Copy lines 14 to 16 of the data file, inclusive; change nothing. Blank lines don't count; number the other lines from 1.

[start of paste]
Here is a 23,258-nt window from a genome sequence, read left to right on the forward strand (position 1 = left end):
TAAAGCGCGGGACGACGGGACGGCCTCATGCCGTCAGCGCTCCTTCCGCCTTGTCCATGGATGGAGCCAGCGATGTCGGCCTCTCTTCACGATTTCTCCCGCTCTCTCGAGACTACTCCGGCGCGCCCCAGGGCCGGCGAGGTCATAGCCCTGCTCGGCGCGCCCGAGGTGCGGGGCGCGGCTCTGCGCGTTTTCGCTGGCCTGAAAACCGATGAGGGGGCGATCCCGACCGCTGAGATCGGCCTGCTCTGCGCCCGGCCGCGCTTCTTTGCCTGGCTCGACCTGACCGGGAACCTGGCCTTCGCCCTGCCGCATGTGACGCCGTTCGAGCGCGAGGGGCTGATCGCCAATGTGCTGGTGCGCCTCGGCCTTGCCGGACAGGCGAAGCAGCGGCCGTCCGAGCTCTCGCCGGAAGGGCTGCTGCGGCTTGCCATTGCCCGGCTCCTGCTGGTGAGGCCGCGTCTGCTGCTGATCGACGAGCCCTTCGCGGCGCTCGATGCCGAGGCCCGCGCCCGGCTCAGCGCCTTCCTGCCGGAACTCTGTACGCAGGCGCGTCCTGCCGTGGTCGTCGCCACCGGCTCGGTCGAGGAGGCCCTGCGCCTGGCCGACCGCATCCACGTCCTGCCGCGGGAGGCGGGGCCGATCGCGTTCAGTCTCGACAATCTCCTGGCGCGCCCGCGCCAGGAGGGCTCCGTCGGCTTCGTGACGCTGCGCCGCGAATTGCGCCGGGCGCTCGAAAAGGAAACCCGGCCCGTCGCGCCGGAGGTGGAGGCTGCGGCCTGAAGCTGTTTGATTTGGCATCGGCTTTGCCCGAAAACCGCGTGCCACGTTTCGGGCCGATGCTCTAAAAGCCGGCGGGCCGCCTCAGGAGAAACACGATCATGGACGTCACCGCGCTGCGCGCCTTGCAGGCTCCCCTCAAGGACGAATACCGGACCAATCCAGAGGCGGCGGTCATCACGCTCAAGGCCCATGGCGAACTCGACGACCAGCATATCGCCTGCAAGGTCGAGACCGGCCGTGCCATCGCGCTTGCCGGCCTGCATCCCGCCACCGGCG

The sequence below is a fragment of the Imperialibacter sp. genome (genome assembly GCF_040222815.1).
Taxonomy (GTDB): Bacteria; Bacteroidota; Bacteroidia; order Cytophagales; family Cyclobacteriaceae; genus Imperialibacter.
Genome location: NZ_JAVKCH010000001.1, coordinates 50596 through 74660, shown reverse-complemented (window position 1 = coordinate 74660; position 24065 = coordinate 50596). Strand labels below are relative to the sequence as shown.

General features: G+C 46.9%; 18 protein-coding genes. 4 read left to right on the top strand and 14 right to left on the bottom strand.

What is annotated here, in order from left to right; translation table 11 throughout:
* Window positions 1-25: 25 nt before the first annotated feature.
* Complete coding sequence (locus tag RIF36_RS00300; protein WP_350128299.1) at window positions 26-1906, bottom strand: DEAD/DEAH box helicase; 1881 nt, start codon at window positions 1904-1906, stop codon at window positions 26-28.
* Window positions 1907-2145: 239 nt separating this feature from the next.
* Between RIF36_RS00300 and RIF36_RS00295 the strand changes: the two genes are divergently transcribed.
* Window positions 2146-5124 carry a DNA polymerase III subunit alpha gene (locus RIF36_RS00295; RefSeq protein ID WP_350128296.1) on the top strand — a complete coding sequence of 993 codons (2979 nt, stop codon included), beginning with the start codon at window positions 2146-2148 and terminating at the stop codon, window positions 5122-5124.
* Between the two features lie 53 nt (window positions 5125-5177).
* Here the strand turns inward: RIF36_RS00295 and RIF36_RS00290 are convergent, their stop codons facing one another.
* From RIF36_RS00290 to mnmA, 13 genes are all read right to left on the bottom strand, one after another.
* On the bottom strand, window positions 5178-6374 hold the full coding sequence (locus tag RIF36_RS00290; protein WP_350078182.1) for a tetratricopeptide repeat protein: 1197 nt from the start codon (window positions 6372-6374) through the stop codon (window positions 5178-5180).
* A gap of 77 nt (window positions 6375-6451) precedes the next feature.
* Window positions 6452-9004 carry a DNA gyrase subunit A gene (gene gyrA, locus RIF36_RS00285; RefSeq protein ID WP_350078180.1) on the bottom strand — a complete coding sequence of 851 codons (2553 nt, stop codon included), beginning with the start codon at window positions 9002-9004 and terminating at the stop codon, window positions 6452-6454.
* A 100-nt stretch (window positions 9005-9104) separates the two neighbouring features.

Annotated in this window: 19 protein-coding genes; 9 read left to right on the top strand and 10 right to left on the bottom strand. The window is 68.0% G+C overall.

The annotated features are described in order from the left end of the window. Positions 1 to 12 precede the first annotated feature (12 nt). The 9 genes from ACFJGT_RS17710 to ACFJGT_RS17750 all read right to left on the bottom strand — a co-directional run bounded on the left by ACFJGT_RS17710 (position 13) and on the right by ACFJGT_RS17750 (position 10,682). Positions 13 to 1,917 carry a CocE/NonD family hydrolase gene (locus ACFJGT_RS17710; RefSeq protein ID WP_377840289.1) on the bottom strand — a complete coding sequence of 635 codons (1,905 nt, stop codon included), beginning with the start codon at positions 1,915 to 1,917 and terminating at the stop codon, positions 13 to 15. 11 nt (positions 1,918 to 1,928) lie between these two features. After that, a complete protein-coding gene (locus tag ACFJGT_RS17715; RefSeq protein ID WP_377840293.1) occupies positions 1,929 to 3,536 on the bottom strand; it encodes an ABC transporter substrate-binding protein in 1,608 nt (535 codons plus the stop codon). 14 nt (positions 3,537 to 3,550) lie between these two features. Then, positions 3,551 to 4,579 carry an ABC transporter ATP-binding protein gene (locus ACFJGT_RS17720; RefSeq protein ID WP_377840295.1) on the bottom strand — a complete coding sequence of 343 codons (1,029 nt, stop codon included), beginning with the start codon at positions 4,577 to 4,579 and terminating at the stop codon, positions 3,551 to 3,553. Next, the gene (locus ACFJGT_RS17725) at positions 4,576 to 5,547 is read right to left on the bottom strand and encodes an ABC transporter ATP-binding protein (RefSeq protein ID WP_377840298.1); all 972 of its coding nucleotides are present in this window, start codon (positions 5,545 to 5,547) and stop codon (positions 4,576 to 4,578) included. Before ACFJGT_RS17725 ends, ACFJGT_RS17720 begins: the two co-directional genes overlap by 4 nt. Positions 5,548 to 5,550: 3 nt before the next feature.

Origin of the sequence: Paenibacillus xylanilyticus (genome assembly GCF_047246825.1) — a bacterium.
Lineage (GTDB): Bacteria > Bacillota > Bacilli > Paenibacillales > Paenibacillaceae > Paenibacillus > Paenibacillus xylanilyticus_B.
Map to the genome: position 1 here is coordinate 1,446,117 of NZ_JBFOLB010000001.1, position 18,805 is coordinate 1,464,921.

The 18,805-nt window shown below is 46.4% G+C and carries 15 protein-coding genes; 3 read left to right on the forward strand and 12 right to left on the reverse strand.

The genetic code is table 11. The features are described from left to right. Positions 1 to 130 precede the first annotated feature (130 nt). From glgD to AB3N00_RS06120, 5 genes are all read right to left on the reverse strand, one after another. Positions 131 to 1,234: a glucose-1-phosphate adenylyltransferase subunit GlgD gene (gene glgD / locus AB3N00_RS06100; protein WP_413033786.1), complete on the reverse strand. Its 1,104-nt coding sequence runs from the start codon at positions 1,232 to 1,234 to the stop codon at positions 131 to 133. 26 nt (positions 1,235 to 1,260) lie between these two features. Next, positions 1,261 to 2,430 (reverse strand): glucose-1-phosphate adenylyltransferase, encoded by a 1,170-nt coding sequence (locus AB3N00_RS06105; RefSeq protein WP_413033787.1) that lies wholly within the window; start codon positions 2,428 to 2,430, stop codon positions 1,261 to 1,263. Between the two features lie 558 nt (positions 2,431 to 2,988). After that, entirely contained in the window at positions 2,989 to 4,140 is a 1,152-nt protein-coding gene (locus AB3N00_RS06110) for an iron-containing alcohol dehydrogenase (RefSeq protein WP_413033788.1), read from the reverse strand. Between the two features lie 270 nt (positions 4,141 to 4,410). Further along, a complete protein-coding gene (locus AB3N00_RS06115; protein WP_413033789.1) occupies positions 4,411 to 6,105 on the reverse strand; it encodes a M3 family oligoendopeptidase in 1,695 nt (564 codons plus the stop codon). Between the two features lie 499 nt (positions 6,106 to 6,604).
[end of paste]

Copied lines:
* Here the strand turns inward: RIF36_RS00295 and RIF36_RS00290 are convergent, their stop codons facing one another.
* From RIF36_RS00290 to mnmA, 13 genes are all read right to left on the bottom strand, one after another.
* On the bottom strand, window positions 5178-6374 hold the full coding sequence (locus tag RIF36_RS00290; protein WP_350078182.1) for a tetratricopeptide repeat protein: 1197 nt from the start codon (window positions 6372-6374) through the stop codon (window positions 5178-5180).